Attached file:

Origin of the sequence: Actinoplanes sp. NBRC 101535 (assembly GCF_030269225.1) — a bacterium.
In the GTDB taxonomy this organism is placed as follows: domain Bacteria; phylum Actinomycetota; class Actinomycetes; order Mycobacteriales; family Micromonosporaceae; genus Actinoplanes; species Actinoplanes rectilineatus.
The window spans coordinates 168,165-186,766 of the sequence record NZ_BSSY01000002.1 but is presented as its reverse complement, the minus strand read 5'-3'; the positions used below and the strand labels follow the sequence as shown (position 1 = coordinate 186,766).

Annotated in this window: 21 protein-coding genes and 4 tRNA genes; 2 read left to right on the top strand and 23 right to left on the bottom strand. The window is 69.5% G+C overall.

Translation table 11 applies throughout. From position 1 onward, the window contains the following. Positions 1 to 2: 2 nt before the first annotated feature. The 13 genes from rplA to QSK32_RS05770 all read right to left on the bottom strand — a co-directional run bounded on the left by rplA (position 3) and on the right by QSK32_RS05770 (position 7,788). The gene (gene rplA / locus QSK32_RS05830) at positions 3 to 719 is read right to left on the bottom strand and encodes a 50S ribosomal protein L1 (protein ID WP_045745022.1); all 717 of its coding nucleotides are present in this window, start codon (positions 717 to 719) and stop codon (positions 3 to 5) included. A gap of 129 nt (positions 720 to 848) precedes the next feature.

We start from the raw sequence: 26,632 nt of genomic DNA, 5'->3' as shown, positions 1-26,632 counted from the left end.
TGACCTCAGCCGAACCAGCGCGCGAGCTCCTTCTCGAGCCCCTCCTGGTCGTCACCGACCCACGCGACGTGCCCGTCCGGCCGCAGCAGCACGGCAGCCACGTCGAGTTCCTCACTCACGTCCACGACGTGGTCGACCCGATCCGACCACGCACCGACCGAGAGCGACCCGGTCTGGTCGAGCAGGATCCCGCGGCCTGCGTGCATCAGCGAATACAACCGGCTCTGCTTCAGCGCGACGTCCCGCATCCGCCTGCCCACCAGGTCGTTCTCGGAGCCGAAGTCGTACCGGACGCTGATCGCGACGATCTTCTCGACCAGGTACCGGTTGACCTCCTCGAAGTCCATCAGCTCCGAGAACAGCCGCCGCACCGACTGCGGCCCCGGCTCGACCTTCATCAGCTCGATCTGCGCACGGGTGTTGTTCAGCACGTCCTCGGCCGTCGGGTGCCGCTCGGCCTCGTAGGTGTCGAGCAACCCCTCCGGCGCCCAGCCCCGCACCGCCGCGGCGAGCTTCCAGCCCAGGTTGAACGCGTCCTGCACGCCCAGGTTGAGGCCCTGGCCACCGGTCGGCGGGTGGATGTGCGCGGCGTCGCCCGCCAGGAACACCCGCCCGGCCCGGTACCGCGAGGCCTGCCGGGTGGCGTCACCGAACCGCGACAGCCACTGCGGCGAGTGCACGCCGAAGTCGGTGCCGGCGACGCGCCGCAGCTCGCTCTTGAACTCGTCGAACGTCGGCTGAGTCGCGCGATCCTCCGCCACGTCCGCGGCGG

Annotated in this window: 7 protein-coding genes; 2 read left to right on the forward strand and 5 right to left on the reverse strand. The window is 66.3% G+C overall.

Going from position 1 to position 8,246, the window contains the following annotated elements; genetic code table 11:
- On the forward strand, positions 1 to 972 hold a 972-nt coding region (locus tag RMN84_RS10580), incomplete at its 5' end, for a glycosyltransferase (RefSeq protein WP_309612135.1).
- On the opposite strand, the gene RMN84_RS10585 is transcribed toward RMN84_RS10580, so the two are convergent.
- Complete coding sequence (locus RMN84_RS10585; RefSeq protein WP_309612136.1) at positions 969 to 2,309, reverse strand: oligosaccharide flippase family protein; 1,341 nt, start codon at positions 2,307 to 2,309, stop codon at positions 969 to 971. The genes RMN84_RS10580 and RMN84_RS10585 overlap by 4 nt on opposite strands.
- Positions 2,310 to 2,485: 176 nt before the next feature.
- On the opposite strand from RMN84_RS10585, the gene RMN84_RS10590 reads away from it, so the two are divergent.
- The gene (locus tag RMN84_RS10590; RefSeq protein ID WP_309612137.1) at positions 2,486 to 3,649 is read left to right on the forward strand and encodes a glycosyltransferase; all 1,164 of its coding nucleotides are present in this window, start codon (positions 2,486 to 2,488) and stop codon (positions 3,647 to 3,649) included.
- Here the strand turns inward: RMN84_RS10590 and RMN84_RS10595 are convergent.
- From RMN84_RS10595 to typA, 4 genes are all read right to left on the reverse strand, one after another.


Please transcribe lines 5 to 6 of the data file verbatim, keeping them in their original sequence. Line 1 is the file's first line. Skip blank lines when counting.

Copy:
Translation table 11 applies throughout. From position 1 onward, the window contains the following. Positions 1 to 2: 2 nt before the first annotated feature. The 13 genes from rplA to QSK32_RS05770 all read right to left on the bottom strand — a co-directional run bounded on the left by rplA (position 3) and on the right by QSK32_RS05770 (position 7,788). The gene (gene rplA / locus QSK32_RS05830) at positions 3 to 719 is read right to left on the bottom strand and encodes a 50S ribosomal protein L1 (protein ID WP_045745022.1); all 717 of its coding nucleotides are present in this window, start codon (positions 717 to 719) and stop codon (positions 3 to 5) included. A gap of 129 nt (positions 720 to 848) precedes the next feature.

We start from the raw sequence: 26,632 nt of genomic DNA, 5'->3' as shown, positions 1-26,632 counted from the left end.